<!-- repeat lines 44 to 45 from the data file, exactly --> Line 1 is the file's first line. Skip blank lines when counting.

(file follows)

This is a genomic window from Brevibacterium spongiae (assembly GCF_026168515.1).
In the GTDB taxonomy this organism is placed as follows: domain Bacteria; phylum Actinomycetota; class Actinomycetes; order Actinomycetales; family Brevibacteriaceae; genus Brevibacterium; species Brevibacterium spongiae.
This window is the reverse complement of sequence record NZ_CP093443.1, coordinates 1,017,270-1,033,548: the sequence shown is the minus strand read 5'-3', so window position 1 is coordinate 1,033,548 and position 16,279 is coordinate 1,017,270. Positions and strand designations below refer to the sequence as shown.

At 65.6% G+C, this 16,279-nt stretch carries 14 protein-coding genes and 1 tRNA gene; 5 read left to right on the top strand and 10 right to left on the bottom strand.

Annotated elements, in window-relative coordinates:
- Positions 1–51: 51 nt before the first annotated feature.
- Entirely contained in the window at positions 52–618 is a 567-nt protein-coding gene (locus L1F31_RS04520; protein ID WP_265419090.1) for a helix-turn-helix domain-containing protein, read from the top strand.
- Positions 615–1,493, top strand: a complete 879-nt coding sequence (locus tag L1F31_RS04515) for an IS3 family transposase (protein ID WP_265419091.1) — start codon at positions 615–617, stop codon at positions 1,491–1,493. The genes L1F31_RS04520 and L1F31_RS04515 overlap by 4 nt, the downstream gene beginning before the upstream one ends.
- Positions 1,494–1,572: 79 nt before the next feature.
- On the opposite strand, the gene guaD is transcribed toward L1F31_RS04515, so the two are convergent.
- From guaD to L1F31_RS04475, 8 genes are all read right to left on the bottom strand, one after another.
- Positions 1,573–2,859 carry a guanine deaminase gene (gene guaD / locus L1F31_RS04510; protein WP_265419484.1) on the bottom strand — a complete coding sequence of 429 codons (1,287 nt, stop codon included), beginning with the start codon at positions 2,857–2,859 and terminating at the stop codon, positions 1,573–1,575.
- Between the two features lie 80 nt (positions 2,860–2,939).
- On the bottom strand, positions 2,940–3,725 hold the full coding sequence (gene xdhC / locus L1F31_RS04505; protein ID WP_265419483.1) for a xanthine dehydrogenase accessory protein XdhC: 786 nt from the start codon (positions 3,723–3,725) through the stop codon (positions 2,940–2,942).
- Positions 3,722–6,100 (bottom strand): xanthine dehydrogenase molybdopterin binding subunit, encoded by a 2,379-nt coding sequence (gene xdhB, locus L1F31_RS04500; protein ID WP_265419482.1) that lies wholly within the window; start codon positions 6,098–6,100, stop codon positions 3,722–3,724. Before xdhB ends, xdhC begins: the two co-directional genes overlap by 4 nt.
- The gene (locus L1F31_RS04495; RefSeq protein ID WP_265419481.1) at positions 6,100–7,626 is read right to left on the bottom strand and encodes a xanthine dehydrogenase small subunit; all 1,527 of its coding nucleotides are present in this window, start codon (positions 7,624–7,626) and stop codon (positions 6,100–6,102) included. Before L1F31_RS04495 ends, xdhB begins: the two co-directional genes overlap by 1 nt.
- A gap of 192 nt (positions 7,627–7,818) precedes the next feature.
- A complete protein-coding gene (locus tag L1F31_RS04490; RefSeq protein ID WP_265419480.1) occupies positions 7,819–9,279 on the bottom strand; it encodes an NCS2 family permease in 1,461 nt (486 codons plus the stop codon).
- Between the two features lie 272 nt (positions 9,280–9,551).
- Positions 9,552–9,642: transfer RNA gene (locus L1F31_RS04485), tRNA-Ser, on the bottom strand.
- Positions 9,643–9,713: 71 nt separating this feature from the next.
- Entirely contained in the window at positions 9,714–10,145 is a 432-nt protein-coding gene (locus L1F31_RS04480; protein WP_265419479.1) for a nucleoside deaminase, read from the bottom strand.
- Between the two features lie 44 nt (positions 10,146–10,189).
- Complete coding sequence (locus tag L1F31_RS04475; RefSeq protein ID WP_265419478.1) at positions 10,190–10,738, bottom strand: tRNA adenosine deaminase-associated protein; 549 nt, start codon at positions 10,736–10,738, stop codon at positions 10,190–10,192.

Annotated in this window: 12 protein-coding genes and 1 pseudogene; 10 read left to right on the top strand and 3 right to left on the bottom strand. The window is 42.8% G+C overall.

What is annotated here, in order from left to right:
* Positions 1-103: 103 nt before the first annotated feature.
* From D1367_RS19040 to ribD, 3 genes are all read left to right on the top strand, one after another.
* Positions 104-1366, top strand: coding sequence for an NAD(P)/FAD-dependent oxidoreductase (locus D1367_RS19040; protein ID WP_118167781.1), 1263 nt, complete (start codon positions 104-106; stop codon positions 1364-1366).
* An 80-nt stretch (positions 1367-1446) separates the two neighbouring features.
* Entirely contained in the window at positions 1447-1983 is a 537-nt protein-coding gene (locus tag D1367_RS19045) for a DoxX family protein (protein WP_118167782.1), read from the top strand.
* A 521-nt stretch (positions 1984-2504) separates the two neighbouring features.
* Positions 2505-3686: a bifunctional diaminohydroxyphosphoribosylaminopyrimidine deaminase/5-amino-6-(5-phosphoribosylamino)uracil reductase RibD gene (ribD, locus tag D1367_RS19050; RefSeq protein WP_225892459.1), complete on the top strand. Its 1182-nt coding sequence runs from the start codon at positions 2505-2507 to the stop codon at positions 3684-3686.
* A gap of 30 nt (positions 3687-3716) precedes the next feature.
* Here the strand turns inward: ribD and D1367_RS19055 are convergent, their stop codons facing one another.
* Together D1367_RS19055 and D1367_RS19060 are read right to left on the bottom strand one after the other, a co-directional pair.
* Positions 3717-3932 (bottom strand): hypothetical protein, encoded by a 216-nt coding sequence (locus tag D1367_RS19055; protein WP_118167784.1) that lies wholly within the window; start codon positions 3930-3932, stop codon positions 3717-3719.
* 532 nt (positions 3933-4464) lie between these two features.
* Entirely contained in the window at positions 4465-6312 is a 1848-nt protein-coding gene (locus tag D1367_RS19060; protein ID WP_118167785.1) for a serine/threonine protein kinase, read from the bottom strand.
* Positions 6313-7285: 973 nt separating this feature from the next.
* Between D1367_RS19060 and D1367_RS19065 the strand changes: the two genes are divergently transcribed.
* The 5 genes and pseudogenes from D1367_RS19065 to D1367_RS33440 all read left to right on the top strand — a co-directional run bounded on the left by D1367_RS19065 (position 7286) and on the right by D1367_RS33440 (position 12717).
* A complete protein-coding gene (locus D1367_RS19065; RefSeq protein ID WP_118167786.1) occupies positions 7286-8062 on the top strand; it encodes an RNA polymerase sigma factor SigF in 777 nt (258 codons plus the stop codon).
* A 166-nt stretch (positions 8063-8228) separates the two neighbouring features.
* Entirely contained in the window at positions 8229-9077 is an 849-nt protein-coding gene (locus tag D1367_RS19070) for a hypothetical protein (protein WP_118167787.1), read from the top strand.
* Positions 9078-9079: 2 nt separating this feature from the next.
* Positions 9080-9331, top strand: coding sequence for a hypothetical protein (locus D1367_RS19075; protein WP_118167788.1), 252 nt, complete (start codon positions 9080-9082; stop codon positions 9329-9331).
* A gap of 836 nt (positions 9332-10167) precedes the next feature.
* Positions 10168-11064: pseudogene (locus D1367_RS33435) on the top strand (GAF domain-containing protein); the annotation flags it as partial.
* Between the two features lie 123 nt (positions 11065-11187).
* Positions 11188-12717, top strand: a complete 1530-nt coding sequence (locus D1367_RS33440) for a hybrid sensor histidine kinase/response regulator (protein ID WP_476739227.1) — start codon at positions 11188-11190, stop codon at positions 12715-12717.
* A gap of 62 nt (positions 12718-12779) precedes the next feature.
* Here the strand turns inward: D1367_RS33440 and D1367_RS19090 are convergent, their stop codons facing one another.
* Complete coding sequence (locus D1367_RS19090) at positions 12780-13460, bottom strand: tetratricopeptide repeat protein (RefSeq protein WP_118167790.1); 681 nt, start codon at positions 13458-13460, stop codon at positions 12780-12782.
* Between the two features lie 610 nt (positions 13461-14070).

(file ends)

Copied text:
* A 166-nt stretch (positions 8063-8228) separates the two neighbouring features.
* Entirely contained in the window at positions 8229-9077 is an 849-nt protein-coding gene (locus tag D1367_RS19070) for a hypothetical protein (protein WP_118167787.1), read from the top strand.